Now there’s proof that book owners make smarter kids. Perhaps one of the most obvious theories ever to be given its own research study, the conclusions summed up by Laura Miller in Salon reiterate that more books in a household exponentially increases the chances of smart kids. Books, it seems–more than education or income–are a real predictor of your kid’s intelligence.

If my mom had chosen to invest in an Atari or a Nintendo set instead of books (which I definitely nagged her about), where would I be now?

Filed under: consumerism, intelligence, literature, , , , , , , , , , , , , , , , , ,

Letterman tops himself

I laugh a lot when I watch Letterman. But this video, a compilation of his great, ongoing series of “Great Moments in Presidential Speeches,” had me cracking up. When you watch him, you sometimes just feel the pain he’s feeling as a poor public speaker.

Bush just doing what Bush does.

Filed under: intelligence

Against intellectualism

cover

Things I’m thinking about: commerce depends upon preying upon the dumb. I want to say that I’m not an elitist, but sometimes I am. Why apologize for being smart? Why pretend we’re all equal, intellectually, when we’re not?

Let’s face it: I know that people are smarter than me, and I don’t fear them or take offense. If someone I respect mentions a theory or author I don’t know, my instinct is to note her or his name for later. Happened just now with the writer John Bellairs. Who is he? What did he write? Thanks for sharing, Trevor, I’m curious to find out.

The movement in America against intellectualism is so strong, and so apparent, that I feel guilty when I crave literature–a simple essay, a good book.

I recently read an essay entitled “The Fender Bender,” about an American citizen who happens to also be an “illegal” alien (an idiotic phrase–people can not be illegal). The author’s name was Ramon Tianguis Perez (a pseudonym, for obvious reasons), relating a narrative about dealing with a simple traffic accident. It gave me pause; expanded my already liberal mind to consider the challenge of interacting with police if you don’t have official documents–a driver’s license, a checking account.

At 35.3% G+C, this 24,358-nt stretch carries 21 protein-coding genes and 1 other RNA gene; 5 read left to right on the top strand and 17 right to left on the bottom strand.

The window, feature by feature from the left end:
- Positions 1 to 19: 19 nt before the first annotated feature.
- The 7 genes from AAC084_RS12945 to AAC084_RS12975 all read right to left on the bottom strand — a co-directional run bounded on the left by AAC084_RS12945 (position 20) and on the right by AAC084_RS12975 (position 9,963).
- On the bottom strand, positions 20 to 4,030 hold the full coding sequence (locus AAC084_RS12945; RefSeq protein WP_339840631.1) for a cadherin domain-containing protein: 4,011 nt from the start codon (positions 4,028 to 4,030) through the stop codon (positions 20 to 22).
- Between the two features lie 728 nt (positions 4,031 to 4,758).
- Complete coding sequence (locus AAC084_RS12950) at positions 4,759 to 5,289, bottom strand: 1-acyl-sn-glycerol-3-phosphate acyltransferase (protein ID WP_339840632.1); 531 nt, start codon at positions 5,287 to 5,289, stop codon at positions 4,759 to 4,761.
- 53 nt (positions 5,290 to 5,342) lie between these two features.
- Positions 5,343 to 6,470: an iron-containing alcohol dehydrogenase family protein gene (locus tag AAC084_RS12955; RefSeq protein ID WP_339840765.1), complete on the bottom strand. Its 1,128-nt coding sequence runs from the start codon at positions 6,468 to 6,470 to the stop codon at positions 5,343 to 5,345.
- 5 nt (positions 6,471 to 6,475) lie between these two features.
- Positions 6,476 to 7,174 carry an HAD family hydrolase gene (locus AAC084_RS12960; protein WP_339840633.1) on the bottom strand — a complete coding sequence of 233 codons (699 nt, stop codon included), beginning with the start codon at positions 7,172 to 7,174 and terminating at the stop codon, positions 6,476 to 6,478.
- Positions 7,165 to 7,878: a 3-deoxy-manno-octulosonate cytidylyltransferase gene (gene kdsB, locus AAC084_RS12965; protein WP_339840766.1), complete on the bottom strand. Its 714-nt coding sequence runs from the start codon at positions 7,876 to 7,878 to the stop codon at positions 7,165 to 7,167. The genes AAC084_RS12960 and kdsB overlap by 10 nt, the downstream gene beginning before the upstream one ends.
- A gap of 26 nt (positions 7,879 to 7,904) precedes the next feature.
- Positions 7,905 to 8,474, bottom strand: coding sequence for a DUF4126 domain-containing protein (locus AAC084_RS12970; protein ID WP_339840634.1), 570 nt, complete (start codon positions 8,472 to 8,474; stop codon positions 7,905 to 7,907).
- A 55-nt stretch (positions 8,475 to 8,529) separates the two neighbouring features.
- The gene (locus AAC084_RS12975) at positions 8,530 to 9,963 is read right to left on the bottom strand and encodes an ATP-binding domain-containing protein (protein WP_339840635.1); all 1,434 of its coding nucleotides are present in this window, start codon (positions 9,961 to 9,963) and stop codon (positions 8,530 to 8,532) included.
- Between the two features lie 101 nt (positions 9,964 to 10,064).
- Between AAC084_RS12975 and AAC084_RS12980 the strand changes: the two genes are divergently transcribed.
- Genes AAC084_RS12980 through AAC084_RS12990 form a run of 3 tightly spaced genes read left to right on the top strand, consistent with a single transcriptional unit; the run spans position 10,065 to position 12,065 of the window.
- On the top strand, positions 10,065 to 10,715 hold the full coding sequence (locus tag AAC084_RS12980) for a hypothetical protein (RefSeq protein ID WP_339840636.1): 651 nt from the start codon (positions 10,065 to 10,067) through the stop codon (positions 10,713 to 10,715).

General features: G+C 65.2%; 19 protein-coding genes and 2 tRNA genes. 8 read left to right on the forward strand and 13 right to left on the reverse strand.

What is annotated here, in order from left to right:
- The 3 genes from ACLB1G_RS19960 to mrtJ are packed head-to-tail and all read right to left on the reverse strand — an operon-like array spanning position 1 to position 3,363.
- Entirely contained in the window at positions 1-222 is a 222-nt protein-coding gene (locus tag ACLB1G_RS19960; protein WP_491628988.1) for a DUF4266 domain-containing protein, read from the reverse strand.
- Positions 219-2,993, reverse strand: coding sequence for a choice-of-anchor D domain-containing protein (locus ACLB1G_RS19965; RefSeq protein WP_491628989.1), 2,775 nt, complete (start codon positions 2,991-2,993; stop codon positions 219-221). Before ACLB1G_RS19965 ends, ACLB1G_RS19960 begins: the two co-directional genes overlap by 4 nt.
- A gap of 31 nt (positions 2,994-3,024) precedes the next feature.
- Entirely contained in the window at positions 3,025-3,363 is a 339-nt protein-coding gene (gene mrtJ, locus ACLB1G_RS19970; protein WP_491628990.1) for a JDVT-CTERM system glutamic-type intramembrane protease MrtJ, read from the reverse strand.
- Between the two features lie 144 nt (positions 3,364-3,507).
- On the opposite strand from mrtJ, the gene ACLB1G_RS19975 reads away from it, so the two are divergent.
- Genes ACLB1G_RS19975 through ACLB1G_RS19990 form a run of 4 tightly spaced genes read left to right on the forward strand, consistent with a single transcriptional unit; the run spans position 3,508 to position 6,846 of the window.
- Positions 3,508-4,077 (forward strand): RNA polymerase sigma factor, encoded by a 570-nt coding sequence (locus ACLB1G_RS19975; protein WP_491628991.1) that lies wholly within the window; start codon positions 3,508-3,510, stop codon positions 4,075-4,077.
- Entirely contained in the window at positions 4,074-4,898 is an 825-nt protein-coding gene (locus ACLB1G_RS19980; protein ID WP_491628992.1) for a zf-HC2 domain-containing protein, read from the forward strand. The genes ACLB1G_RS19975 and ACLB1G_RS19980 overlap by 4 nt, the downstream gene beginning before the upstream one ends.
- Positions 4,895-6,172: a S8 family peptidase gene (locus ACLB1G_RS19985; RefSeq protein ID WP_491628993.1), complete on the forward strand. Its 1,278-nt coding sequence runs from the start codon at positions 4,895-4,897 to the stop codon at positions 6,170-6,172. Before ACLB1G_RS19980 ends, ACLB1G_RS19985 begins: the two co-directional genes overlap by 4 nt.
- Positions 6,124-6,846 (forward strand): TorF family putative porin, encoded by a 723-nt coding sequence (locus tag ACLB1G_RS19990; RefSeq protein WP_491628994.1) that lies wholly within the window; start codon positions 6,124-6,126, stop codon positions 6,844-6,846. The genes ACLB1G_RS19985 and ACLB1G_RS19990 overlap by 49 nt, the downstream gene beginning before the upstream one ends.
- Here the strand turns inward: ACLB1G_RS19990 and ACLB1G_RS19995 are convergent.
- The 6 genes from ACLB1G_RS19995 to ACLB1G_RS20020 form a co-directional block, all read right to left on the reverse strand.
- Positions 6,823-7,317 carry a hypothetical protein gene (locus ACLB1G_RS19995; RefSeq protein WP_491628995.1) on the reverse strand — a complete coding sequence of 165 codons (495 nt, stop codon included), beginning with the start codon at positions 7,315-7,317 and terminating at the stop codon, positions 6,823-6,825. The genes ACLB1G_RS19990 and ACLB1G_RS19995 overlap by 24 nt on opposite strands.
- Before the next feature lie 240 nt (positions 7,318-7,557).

Yet for all my intellectual curiosity I’m still drawn to The Real Housewives of Orange County; I want to waste time on the sofa learning how to decorate cakes with fondant. Tell me you don’t want to click on the links in the previous sentence. Totally irrelevant information when people are hungry in other parts of the world, when my country attacks and murders civilians in Afghanistan and Iraq.

What right do I have to enjoy shallow TV? How do we, as citizens of the wealthiest and most powerful entity in the world (except for the Catholic church) work to help the poorest countries in the world?

I’m depressed by the idea of complacency.

Filed under: intelligence, pop culture, world, ,

Writing

BIOGRAPHY

RECENT PUBLICATIONS
» "Pinays," AGNI, Spring 2016
» "Dandy," Post Road, Spring 2015
» "Wrestlers," Fifth Wednesday, Spring 2014
» "Babies," Joyland, August 2011
» "Nicolette and Maribel," BostonNow, May 2007
» "The Rice Bowl," Memorious, March 2005
» "The Rules of the Game," Screaming Monkeys: Critiques of Asian American Images (Coffee House Press, June 2003)
» "Deaf Mute," Growing Up Filipino (Philippine American Literary House, April 2003)
» "Good Men ," Genre, April 2003
» "The Foley Artist," Drunken Boat, April 2002
» "Squatters," Take Out: Queer Writing from Asian Pacific America (Asian Am. Writers' Workshop, 2001)
» "Deaf Mute," The North American Review, Jan 2001
» "The First Lady of Our Filipino Nation," The Boston Phoenix, 1999
» "Paper Route," Flyway Literary Review, 1996
» "Brainy Smurf and the Council Bluffs Pride Parade," Generation Q (Alyson, 1996)
April 2017
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About Me

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About Me

Ricco Villanueva Siasoco is a Manhattan-based writer and non-profit manager. More